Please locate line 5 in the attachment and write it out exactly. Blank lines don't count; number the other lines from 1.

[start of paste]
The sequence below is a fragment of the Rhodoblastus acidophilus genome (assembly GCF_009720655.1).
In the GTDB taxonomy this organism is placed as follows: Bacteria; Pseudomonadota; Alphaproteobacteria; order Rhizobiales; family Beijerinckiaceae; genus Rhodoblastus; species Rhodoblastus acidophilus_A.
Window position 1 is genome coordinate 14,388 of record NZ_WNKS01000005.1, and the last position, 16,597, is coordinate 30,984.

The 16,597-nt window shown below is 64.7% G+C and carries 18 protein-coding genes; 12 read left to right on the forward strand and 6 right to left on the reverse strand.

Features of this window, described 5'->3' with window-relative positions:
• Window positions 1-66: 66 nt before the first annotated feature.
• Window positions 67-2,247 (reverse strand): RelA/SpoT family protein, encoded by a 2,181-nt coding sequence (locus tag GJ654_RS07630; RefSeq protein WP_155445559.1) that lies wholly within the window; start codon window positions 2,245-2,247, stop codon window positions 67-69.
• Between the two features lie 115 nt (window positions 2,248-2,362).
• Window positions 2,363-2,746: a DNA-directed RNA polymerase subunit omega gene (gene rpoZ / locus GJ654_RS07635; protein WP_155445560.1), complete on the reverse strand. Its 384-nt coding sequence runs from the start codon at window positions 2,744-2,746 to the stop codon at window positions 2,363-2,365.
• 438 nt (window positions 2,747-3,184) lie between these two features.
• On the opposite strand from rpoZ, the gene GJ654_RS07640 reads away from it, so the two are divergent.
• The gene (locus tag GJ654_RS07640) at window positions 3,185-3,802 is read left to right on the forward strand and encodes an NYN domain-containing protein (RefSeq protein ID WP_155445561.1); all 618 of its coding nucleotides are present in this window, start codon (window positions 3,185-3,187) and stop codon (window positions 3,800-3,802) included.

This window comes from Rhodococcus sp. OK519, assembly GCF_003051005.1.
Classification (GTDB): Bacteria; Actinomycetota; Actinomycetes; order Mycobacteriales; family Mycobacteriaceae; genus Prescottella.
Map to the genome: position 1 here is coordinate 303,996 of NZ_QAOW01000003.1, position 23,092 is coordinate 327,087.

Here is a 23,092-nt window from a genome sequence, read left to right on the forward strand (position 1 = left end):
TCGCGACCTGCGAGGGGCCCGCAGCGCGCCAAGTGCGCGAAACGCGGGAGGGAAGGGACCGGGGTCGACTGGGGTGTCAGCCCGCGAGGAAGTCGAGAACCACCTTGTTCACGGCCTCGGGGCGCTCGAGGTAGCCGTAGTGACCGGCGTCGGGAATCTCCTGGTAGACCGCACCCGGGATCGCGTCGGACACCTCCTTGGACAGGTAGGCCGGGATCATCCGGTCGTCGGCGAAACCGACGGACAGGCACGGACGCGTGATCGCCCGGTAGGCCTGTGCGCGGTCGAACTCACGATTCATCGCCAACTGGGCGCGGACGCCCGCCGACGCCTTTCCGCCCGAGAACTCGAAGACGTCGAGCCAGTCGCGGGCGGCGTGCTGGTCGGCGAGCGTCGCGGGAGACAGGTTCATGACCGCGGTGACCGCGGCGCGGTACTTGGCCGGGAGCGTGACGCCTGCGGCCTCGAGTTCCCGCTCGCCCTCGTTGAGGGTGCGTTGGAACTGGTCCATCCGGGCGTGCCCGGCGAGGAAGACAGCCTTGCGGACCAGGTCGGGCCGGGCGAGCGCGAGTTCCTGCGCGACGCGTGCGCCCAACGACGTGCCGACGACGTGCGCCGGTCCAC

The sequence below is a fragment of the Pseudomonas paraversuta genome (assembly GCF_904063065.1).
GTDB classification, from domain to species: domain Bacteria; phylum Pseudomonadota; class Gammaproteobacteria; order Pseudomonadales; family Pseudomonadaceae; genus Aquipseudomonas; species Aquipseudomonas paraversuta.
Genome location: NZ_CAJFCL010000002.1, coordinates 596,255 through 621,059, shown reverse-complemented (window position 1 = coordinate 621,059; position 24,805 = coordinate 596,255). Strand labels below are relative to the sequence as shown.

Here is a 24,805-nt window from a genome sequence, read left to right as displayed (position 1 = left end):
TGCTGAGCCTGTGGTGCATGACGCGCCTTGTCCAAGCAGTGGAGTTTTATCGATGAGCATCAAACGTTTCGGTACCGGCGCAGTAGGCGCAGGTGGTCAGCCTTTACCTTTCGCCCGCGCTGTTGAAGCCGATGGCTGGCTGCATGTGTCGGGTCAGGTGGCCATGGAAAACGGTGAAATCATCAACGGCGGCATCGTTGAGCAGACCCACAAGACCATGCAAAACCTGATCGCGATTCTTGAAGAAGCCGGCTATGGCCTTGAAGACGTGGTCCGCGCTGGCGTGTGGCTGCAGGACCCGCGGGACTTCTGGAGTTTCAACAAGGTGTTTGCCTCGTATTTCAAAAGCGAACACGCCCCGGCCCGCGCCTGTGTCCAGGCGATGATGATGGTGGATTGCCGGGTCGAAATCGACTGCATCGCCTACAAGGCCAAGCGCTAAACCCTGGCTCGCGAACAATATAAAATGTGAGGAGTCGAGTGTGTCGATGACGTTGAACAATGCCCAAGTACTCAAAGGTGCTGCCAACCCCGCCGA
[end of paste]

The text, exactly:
Features of this window, described 5'->3' with window-relative positions: